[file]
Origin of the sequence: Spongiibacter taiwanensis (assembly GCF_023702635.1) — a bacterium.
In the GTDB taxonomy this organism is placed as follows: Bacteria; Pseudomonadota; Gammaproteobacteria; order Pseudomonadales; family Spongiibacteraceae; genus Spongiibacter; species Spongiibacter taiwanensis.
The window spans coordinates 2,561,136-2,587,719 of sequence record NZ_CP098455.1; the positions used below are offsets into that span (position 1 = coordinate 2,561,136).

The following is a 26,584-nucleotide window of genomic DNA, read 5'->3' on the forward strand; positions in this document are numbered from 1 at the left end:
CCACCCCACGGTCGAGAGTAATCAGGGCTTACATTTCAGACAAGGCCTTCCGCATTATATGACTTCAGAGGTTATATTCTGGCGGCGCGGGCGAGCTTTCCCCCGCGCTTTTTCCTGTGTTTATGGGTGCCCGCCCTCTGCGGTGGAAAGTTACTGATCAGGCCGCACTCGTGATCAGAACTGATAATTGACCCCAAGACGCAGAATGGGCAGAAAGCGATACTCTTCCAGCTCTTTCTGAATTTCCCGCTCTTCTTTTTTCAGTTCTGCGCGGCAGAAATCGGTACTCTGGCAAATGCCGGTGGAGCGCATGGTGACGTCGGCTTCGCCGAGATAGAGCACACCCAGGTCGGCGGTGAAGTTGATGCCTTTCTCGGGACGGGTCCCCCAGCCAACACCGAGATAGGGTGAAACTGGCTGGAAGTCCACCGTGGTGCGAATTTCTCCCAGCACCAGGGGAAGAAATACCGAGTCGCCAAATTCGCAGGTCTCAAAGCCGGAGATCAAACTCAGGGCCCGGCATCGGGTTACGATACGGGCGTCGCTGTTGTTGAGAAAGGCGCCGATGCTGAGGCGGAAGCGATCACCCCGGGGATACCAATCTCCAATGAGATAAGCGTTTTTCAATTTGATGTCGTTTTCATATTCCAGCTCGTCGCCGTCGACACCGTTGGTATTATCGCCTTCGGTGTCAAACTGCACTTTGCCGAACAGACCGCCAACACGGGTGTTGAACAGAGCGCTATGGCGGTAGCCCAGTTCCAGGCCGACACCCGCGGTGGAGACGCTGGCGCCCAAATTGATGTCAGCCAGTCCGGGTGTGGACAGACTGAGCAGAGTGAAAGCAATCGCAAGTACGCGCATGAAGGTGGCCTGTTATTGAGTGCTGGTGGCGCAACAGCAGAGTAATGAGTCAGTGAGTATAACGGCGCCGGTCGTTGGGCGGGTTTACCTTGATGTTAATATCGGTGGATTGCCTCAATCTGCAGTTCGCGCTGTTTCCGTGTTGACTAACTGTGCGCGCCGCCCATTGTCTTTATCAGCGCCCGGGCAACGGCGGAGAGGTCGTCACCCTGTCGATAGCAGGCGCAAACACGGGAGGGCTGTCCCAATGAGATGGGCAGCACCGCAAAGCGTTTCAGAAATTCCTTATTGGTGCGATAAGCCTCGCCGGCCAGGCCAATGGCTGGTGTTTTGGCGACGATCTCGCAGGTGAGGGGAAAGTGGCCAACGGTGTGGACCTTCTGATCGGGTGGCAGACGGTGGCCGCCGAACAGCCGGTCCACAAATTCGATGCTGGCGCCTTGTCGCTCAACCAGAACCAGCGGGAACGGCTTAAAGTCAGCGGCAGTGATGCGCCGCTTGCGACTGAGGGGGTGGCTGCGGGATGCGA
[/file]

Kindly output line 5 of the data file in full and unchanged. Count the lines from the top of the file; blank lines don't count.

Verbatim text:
CCACCCCACGGTCGAGAGTAATCAGGGCTTACATTTCAGACAAGGCCTTCCGCATTATATGACTTCAGAGGTTATATTCTGGCGGCGCGGGCGAGCTTTCCCCCGCGCTTTTTCCTGTGTTTATGGGTGCCCGCCCTCTGCGGTGGAAAGTTACTGATCAGGCCGCACTCGTGATCAGAACTGATAATTGACCCCAAGACGCAGAATGGGCAGAAAGCGATACTCTTCCAGCTCTTTCTGAATTTCCCGCTCTTCTTTTTTCAGTTCTGCGCGGCAGAAATCGGTACTCTGGCAAATGCCGGTGGAGCGCATGGTGACGTCGGCTTCGCCGAGATAGAGCACACCCAGGTCGGCGGTGAAGTTGATGCCTTTCTCGGGACGGGTCCCCCAGCCAACACCGAGATAGGGTGAAACTGGCTGGAAGTCCACCGTGGTGCGAATTTCTCCCAGCACCAGGGGAAGAAATACCGAGTCGCCAAATTCGCAGGTCTCAAAGCCGGAGATCAAACTCAGGGCCCGGCATCGGGTTACGATACGGGCGTCGCTGTTGTTGAGAAAGGCGCCGATGCTGAGGCGGAAGCGATCACCCCGGGGATACCAATCTCCAATGAGATAAGCGTTTTTCAATTTGATGTCGTTTTCATATTCCAGCTCGTCGCCGTCGACACCGTTGGTATTATCGCCTTCGGTGTCAAACTGCACTTTGCCGAACAGACCGCCAACACGGGTGTTGAACAGAGCGCTATGGCGGTAGCCCAGTTCCAGGCCGACACCCGCGGTGGAGACGCTGGCGCCCAAATTGATGTCAGCCAGTCCGGGTGTGGACAGACTGAGCAGAGTGAAAGCAATCGCAAGTACGCGCATGAAGGTGGCCTGTTATTGAGTGCTGGTGGCGCAACAGCAGAGTAATGAGTCAGTGAGTATAACGGCGCCGGTCGTTGGGCGGGTTTACCTTGATGTTAATATCGGTGGATTGCCTCAATCTGCAGTTCGCGCTGTTTCCGTGTTGACTAACTGTGCGCGCCGCCCATTGTCTTTATCAGCGCCCGGGCAACGGCGGAGAGGTCGTCACCCTGTCGATAGCAGGCGCAAACACGGGAGGGCTGTCCCAATGAGATGGGCAGCACCGCAAAGCGTTTCAGAAATTCCTTATTGGTGCGATAAGCCTCGCCGGCCAGGCCAATGGCTGGTGTTTTGGCGACGATCTCGCAGGTGAGGGGAAAGTGGCCAACGGTGTGGACCTTCTGATCGGGTGGCAGACGGTGGCCGCCGAACAGCCGGTCCACAAATTCGATGCTGGCGCCTTGTCGCTCAACCAGAACCAGCGGGAACGGCTTAAAGTCAGCGGCAGTGATGCGCCGCTTGCGACTGAGGGGGTGGCTGCGGGATGCGA